We church "shopped" for about six months. We were both getting very frustrated with the process of finding a church home. I prayed that God would guide us, and one day I opened my e-mail with a link to a site from a friend that listed churches in the area. We tried them all. The last one was a church plant. We went to the service of about twenty people in attendance and after our first Sunday there, we knew this was the place for us. Since then, we’ve joined a small group, both Justin and I serve on the worship team, and we’ve been making the effort — as have others — to cultivate and grow in relationships with our brothers and sisters in Christ.
There were days where I’ve wondered why we did all this. Days where I’ve been lonely and missed the nearness of our families. But mostly I’m happy. I’m learning a lot about myself, about my husband, and my boys. In some ways it’s been like buying a new pair of shoes, breaking them in, and learning to love them as I trod down this new path.
Of course, I miss the ease of the life we left behind. A great church home where both our parents went, meeting friends for lunch or coffee, life in a city I knew like the back of my hand, and having our families so close by. However, discovering a new city, meeting new people, and finding a new church has had its perks too. It’s definitely been an adventure.
The best thing though, is that I’ve realized how very little I know about Christ.
I remember the day I accepted Christ into my heart very well. I was five years old and in my parents’ bedroom with my mom. During those years as a young child, I had a passion for Christ even though my understanding was minimal. During my teenage years however, I floundered. I cared about the Lord, but only when it was convenient for me. I wasn’t a "bad" kid, but people certainly didn’t see me any differently than themselves.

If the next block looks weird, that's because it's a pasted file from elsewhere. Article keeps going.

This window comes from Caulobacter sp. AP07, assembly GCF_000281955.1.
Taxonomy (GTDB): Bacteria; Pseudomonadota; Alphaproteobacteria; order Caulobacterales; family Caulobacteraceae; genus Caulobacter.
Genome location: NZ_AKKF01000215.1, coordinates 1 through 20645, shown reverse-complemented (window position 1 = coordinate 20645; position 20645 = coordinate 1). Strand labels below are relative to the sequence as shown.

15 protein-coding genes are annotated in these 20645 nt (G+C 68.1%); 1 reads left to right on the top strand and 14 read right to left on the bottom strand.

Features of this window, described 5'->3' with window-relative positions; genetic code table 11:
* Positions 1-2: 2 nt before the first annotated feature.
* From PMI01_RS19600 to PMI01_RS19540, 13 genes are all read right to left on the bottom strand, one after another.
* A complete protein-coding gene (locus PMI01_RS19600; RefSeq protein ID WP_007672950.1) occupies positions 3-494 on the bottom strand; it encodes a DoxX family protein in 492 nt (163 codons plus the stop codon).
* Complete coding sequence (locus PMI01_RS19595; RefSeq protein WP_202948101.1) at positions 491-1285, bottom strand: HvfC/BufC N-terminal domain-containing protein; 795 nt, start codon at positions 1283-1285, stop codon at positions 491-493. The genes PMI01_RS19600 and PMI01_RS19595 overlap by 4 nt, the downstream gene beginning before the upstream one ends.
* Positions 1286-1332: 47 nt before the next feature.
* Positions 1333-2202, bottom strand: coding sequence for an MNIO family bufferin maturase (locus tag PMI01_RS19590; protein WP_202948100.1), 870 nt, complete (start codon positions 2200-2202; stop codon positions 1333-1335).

When Justin and I met during my senior year of high school, we were both in similar places. We knew of our need for Christ, but loved ourselves more. We married in 2002, and spent the first five years of our marriage on a rollercoaster. Sometimes we were eager about growing in our relationship with Christ and other times we ignored Him for months. We really only went to Him when we needed Him.
The move was exactly what I needed in my spiritual life, even though there were times I didn’t like our decision. It was the jump start I needed to immerse myself more and more into Scripture. To spend more time with Him daily.
Through my time with Him, He’s revealed some of His mysterious ways to me. He’s been teaching me. I’m learning to be less stubborn, to love others more. To listen better. That He really does matter more than anything. That I love myself too much, and Him too little. I’ve come to see that He’s so much bigger than any challenge life can throw at us.
So whether I’m in a new place or a place I’ve always known, I’m finding there’s still so much I can learn about my Savior.
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Ashleigh Slater, Founder & Managing Editor